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Red tide detected in areas near Piney Point

To what extent Piney Point is responsible for this and future red tide blooms remain unknown.

MANATEE COUNTY, Fla. — It’s been two months since contaminated wastewater started pouring out of the former Piney Point phosphate mining plant and directly into Tampa Bay.

Florida's Department of Environmental Protection says it's still working with local governments and environmental groups to collect samples and keep a close eye on the water. And while red tide has been detected in different areas, the extent to which Piney Point's discharge contributed is still unknown.

However, for the first time, this week scientists say they have started detecting small amounts of red tide in areas of the bay around Piney Point.

The Tampa Bay Estuary Program says throughout the month of May several blooms were detected. Researchers said the recent lack of rain increased the salinity of Tampa Bay, allowing the red tide organism to grow closer to Port Manatee---where more than 200-million gallons of wastewater were dumped. 

The group says the red tide bloom has only intensified into early June.

“All of us were expecting algae blooms to occur,” said Peter Clark, President of Tampa Bay Watch. “You simply cannot---with that number of nutrients---not have the bay respond to those kinds of nutrients that were discharged. So now is the bay is heating up and we’re starting to see the results of all those nutrients in the form of algae blooms.”

RELATED: Impact of Piney Point wastewater spill may be less critical than feared, but more data is needed

DEP says the Florida Fish and Wildlife Conservation Commission has also been investigating reports of fish kills related to red tide near Boca Ciega, Pass-a-Grille and St. Pete Beach.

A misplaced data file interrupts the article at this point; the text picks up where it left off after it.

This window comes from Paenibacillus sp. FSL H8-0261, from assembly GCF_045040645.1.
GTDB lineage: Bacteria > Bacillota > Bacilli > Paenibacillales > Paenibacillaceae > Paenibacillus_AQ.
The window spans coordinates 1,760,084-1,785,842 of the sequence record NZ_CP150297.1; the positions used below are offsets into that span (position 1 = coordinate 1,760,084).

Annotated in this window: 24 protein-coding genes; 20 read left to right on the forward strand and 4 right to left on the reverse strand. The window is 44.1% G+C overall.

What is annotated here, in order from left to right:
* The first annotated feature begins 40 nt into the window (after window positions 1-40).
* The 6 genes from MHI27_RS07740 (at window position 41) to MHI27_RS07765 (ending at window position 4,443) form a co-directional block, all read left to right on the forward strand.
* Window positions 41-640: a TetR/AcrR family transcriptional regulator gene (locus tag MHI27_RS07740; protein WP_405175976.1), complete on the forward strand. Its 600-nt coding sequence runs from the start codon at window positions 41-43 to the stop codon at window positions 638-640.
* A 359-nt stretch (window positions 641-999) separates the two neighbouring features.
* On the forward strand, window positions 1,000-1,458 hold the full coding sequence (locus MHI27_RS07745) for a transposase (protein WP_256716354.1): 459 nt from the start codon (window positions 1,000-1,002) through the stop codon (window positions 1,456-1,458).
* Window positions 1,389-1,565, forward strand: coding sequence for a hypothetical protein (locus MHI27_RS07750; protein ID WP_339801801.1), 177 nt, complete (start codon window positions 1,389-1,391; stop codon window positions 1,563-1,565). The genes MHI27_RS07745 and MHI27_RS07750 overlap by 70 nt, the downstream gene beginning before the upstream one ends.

The estuary program also reported seeing floating algae blooms in mid-May near Pinellas and Manatee County beaches. Much of those blooms were located in Anna Maria Sound and upper Sarasota Bay.

But, to what extent Piney Point is responsible for these and future blooms is still unknown.

Just last week, USF scientists said the nutrient-rich water appeared to have dissipated before doing any major damage. The excess nitrates and phosphorus didn’t appear to have damaged seagrasses, at least so far. 

Fish samples also came back safe for consumption and didn’t appear to have lesions or discoloration. 

Experts are hopeful the existing harmful algae in the Bay will be diluted on its own and perhaps get flushed out into the Gulf. 

But, Florida is also entering the rainy season, a time of year when fertilizer from people’s yards can complicate the situation.

Researchers say understanding how Piney Point's initial discharge contributed to the current algae bloom cycles is currently, and should still be, under investigation. 

RELATED: Health advisory issued for parts of Hillsborough County due to red tide

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